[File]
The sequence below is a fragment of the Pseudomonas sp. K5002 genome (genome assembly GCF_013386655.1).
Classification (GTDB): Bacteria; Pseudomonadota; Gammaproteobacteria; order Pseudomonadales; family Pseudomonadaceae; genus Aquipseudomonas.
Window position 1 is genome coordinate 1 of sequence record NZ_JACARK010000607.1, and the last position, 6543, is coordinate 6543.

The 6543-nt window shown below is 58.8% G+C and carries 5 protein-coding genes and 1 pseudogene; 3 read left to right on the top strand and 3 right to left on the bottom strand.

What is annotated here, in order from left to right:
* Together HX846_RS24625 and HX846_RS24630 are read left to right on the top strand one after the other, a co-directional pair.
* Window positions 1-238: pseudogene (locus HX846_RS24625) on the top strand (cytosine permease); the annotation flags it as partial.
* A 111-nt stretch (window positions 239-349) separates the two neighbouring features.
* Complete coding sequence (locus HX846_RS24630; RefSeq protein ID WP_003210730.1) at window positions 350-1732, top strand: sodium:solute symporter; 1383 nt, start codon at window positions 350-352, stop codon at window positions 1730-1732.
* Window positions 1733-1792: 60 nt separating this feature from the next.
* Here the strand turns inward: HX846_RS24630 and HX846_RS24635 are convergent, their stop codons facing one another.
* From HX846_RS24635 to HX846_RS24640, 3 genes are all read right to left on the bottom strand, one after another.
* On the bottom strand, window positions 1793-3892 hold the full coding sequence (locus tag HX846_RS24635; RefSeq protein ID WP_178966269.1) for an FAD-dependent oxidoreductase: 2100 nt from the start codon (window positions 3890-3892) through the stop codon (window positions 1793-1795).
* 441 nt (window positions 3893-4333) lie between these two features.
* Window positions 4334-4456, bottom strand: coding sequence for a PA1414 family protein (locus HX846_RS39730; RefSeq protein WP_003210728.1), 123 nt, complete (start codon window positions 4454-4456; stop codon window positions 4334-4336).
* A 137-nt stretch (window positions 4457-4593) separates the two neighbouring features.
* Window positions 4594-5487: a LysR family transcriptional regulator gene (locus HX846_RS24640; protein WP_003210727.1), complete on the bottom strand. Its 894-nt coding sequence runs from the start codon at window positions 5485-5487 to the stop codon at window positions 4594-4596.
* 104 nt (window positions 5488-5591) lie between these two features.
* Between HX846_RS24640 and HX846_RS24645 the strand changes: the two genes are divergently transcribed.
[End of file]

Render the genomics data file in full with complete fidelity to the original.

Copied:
The sequence below is a fragment of the Pseudomonas sp. K5002 genome (genome assembly GCF_013386655.1).
Classification (GTDB): Bacteria; Pseudomonadota; Gammaproteobacteria; order Pseudomonadales; family Pseudomonadaceae; genus Aquipseudomonas.
Window position 1 is genome coordinate 1 of sequence record NZ_JACARK010000607.1, and the last position, 6543, is coordinate 6543.

The 6543-nt window shown below is 58.8% G+C and carries 5 protein-coding genes and 1 pseudogene; 3 read left to right on the top strand and 3 right to left on the bottom strand.

What is annotated here, in order from left to right:
* Together HX846_RS24625 and HX846_RS24630 are read left to right on the top strand one after the other, a co-directional pair.
* Window positions 1-238: pseudogene (locus HX846_RS24625) on the top strand (cytosine permease); the annotation flags it as partial.
* A 111-nt stretch (window positions 239-349) separates the two neighbouring features.
* Complete coding sequence (locus HX846_RS24630; RefSeq protein ID WP_003210730.1) at window positions 350-1732, top strand: sodium:solute symporter; 1383 nt, start codon at window positions 350-352, stop codon at window positions 1730-1732.
* Window positions 1733-1792: 60 nt separating this feature from the next.
* Here the strand turns inward: HX846_RS24630 and HX846_RS24635 are convergent, their stop codons facing one another.
* From HX846_RS24635 to HX846_RS24640, 3 genes are all read right to left on the bottom strand, one after another.
* On the bottom strand, window positions 1793-3892 hold the full coding sequence (locus tag HX846_RS24635; RefSeq protein ID WP_178966269.1) for an FAD-dependent oxidoreductase: 2100 nt from the start codon (window positions 3890-3892) through the stop codon (window positions 1793-1795).
* 441 nt (window positions 3893-4333) lie between these two features.
* Window positions 4334-4456, bottom strand: coding sequence for a PA1414 family protein (locus HX846_RS39730; RefSeq protein WP_003210728.1), 123 nt, complete (start codon window positions 4454-4456; stop codon window positions 4334-4336).
* A 137-nt stretch (window positions 4457-4593) separates the two neighbouring features.
* Window positions 4594-5487: a LysR family transcriptional regulator gene (locus HX846_RS24640; protein WP_003210727.1), complete on the bottom strand. Its 894-nt coding sequence runs from the start codon at window positions 5485-5487 to the stop codon at window positions 4594-4596.
* 104 nt (window positions 5488-5591) lie between these two features.
* Between HX846_RS24640 and HX846_RS24645 the strand changes: the two genes are divergently transcribed.